During Patch Tuesday September, Microsoft released over 60 security-related updates and patches, including fixes for two issues labeled as “critical” – CVE-2021-40444, that leverages IE’s MSHTML component and CVE-2021-36965, also nicknamed the WLAN AutoConfig flaw. The company also addressed several other vulnerabilities, some of which came by the way of bug bounty hunting. All security roll items were marked as “solved” by Microsoft.

 Patch Tuesday September 2021 Highlights

September’s Patch Tuesday brought us a bounty of fixes, updates, and patches. MS’s Chromium-based Edge receives another update, as well as other MS products such as Office Access, Edge for Android, Accessibility Insights for Android, the Dynamics Business Central Control, Azure Open Management Infrastructure, and Visual Studio.

Mitigations-wise, Microsoft managed to solve about around 60 CVEs, ranging from “Moderate” to “Important. Of note are CVE-2021-40444, impacting Internet Explorer’s MSHTML component, and the WLAN Autoconfig flaw (CVE-2021-36965), a bug stemming from an April-reported vulnerability, that triggers a similar Remote Code Execution (RCE) behavior.  Other noteworthy CVEs with fixes or workaround found in September’s roll:

  • CVE-2021-26435 Windows Scripting Engine Memory Corruption Vulnerability. Using a crafted, web-sent file, an attacker could trigger RCE in the victim by leveraging a flaw in the Scripting Engine.
  • CVE-2021-30606 Use after free in Blink vulnerability. Impacts older Google Chrome versions (before 93.0.4577.67). Social engineering techniques used to persuade a user to execute a drag-and-drop action on a crafted HTML page to circumvent sandboxing.
  • CVE-2021-30607 Use after free in Permissions. Google Chrome vulnerability (versions below 93.0.4577.63) that would have potentially allowed a threat actor to trigger an exploit heap corruption by using a forged HTML page.
  • CVE-2021-30609  Use after free in Sign-In. RCE-based vulnerability leveraging Chrome’s Use after free Sign-In mechanism. Similar to CVE-2021-30607, a forged HTML page is employed to trigger an exploit heap corruption.

Microsoft’s major September achievements are the fixes for CVE-2021-40444 and CVE-2021-36965. The details can be found below.

CVE-2021-36965 – Windows WLAN AutoConfig Service Remote Code Execution (RCE) Vulnerability

Rated “critical” by Microsoft, this vulnerability leverages a hidden flaw in the WLAN Autoconfig Service to trigger Remote Code Execution. CVE-2021-36965 has received an official fix as part of MS’s September patching bout.

Despite its high impact level, several conditions must be met for an attack conducted by the means of WLAN AutoConfig Service to be successful – the attacker must have access to the local network to trigger this behavior. In addition, an advisory released by Vulnerability Database might suggest a possible connection between CVE-2021-36965 and RaaS-type infrastructures. The flaw can be fixed by applying the latest MS security patches.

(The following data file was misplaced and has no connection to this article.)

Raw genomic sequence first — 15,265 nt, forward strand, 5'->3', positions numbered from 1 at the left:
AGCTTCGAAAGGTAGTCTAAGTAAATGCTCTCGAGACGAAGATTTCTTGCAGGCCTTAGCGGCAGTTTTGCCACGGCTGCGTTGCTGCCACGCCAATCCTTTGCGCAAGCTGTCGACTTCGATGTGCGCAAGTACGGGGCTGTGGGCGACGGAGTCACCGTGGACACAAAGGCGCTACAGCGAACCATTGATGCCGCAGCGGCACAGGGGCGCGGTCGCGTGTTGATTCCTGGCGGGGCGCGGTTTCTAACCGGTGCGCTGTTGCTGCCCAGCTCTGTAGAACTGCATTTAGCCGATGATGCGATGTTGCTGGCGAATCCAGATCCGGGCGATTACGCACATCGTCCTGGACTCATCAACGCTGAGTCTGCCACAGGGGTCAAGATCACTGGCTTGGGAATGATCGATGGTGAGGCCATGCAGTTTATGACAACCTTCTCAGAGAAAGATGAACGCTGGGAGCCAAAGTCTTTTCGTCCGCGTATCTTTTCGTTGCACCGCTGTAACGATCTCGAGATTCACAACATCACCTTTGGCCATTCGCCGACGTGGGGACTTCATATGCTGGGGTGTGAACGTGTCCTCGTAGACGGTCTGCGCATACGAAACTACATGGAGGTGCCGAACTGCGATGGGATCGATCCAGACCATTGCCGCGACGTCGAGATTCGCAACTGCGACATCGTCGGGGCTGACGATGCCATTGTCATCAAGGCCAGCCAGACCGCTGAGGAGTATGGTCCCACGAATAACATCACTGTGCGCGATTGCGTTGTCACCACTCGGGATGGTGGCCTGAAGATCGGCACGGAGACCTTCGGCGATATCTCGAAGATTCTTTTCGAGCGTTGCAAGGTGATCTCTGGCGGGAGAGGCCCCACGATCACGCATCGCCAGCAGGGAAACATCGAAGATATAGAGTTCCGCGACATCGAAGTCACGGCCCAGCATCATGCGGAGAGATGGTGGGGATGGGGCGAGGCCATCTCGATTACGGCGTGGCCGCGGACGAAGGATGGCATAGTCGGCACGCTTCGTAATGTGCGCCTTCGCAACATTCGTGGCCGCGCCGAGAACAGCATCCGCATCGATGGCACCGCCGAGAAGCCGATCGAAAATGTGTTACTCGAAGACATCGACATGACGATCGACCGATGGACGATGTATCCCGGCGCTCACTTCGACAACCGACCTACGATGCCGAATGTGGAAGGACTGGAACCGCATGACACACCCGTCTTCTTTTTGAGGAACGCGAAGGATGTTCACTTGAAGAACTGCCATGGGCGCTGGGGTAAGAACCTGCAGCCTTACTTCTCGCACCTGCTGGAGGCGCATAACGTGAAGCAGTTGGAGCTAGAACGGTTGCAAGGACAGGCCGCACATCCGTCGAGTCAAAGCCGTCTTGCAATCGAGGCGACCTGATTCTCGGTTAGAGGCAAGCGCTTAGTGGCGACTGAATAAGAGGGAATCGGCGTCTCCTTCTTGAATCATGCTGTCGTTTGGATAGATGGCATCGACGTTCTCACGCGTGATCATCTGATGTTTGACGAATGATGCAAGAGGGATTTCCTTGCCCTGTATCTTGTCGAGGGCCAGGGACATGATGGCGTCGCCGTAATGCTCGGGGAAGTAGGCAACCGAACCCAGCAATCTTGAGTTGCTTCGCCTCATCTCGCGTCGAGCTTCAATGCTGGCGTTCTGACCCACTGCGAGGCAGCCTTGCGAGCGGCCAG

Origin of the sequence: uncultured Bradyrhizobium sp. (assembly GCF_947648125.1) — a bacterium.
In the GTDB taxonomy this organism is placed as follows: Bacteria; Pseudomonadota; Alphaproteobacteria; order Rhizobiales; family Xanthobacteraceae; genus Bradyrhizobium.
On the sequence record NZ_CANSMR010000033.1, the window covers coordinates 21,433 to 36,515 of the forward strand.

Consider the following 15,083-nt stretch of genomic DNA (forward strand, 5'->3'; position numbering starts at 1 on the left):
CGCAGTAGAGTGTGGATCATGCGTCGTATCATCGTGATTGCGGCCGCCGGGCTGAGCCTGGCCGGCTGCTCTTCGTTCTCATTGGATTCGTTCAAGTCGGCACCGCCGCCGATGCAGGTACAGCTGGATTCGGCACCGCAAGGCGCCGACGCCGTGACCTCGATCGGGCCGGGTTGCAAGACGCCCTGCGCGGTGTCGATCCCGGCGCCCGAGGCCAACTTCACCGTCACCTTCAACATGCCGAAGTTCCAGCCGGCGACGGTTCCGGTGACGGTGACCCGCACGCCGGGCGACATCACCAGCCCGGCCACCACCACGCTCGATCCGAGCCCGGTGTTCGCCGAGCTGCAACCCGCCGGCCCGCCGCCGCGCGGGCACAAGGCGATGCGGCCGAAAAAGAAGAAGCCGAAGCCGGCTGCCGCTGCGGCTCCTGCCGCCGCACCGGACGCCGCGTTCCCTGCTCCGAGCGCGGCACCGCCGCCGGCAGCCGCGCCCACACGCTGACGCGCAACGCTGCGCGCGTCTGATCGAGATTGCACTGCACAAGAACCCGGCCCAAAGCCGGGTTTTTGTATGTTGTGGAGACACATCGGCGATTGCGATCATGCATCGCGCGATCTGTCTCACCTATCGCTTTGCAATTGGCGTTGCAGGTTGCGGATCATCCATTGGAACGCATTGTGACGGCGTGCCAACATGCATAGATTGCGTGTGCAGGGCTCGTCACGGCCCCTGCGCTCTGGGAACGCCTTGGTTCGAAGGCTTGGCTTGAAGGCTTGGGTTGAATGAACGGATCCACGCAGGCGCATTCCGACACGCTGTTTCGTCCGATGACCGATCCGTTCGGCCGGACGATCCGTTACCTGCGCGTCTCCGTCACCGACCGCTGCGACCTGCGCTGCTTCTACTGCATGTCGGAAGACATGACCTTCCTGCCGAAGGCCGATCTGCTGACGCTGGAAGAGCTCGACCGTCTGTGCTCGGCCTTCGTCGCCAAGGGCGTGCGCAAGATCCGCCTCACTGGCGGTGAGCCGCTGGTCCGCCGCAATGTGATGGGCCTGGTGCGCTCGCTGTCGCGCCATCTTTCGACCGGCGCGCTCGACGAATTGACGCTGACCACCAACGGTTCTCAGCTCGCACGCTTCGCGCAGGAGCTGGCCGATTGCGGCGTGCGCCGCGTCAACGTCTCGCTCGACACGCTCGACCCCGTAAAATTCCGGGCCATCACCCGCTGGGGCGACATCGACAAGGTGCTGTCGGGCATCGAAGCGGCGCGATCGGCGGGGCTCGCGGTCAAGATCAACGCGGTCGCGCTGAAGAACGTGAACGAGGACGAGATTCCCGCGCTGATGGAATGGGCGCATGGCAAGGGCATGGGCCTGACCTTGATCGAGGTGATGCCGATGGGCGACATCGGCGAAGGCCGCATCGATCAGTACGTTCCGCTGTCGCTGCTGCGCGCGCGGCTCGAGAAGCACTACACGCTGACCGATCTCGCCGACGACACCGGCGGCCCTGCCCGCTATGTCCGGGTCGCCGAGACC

CVE-2021-40444 – Microsoft MSHTML Remote Code Execution (RCE) Vulnerability

On the more exotic side, we have CVE-2021-40444, an RCE vulnerability that triggers arbitrary RCE and Cobalt Strike payload(ing) by leveraging an MSHTML vulnerability that allows for ‘unsandboxing’ of malicious content when viewed online via Microsoft’s Internet Explorer.

This specific attack form, which requires interaction on the user side, is specifically designed to circumvent file-opening and file-editing safeguards such as Protected View.  Additionally, CVE-2021-40444 requires a forged Microsoft HTML to triggered the desired RCE behavior on the victim’s machine. Ultimately, the user will be coaxed into downloading evil code on the machine, which will run on the available privileges.

Wrap-up and recommendations

Microsoft’s Patch Tuesday September has managed to resolve quite a number of pressing issues. As always, my number one recommendation would be to download and deploy the latest security patches and/or updates as fast as possible, using whatever method suits you best. Of course, Heimdal™ Security supports all patching and updating flow with Patch & Asset Management, a fast-track and easy to deploy automatic patching & updating solution that secures your network end-to-end, closing all security gaps (associated with running legacy or older software). And, as always, never open suspicious attachments or click on links received from unknown sources.

Additional Resources:

What Is Patch Management? Definition, Importance, Key Steps, and Best Practices

WSUS vs. SCCM vs. Intune Comparison – Benefits, Ease of Use, and Deployment

Patch Management Policy: A Practical Guide

Understanding the Automated Patch Management Process

What Is a Software Patch?


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